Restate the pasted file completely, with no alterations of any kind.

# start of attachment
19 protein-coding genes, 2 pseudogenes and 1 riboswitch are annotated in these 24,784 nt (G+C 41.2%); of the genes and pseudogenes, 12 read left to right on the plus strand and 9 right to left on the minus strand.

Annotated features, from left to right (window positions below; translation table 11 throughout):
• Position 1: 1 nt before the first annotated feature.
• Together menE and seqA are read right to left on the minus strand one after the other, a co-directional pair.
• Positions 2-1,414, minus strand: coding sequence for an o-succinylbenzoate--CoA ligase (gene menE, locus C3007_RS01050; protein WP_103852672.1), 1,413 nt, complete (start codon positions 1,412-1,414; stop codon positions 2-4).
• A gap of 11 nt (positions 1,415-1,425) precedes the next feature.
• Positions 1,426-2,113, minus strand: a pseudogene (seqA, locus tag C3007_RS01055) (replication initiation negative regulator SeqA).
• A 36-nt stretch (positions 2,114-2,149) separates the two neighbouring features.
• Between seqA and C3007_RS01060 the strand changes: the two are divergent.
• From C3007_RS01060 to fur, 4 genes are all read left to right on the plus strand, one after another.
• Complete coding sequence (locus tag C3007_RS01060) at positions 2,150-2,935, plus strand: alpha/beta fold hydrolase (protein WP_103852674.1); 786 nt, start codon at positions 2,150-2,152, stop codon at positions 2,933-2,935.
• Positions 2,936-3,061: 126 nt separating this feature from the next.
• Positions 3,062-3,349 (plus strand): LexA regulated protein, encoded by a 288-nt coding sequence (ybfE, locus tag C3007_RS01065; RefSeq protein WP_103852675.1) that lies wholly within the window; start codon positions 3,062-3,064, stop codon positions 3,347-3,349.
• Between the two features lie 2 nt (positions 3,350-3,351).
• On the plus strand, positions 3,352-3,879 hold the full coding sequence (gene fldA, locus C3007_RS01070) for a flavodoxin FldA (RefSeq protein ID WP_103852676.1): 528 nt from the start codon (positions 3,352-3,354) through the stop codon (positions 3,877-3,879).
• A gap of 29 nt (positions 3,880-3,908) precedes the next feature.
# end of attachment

19 protein-coding genes, 2 pseudogenes and 1 riboswitch are annotated in these 24,784 nt (G+C 41.2%); of the genes and pseudogenes, 12 read left to right on the plus strand and 9 right to left on the minus strand.

Annotated features, from left to right (window positions below; translation table 11 throughout):
• Position 1: 1 nt before the first annotated feature.
• Together menE and seqA are read right to left on the minus strand one after the other, a co-directional pair.
• Positions 2-1,414, minus strand: coding sequence for an o-succinylbenzoate--CoA ligase (gene menE, locus C3007_RS01050; protein WP_103852672.1), 1,413 nt, complete (start codon positions 1,412-1,414; stop codon positions 2-4).
• A gap of 11 nt (positions 1,415-1,425) precedes the next feature.
• Positions 1,426-2,113, minus strand: a pseudogene (seqA, locus tag C3007_RS01055) (replication initiation negative regulator SeqA).
• A 36-nt stretch (positions 2,114-2,149) separates the two neighbouring features.
• Between seqA and C3007_RS01060 the strand changes: the two are divergent.
• From C3007_RS01060 to fur, 4 genes are all read left to right on the plus strand, one after another.
• Complete coding sequence (locus tag C3007_RS01060) at positions 2,150-2,935, plus strand: alpha/beta fold hydrolase (protein WP_103852674.1); 786 nt, start codon at positions 2,150-2,152, stop codon at positions 2,933-2,935.
• Positions 2,936-3,061: 126 nt separating this feature from the next.
• Positions 3,062-3,349 (plus strand): LexA regulated protein, encoded by a 288-nt coding sequence (ybfE, locus tag C3007_RS01065; RefSeq protein WP_103852675.1) that lies wholly within the window; start codon positions 3,062-3,064, stop codon positions 3,347-3,349.
• Between the two features lie 2 nt (positions 3,350-3,351).
• On the plus strand, positions 3,352-3,879 hold the full coding sequence (gene fldA, locus C3007_RS01070) for a flavodoxin FldA (RefSeq protein ID WP_103852676.1): 528 nt from the start codon (positions 3,352-3,354) through the stop codon (positions 3,877-3,879).
• A gap of 29 nt (positions 3,880-3,908) precedes the next feature.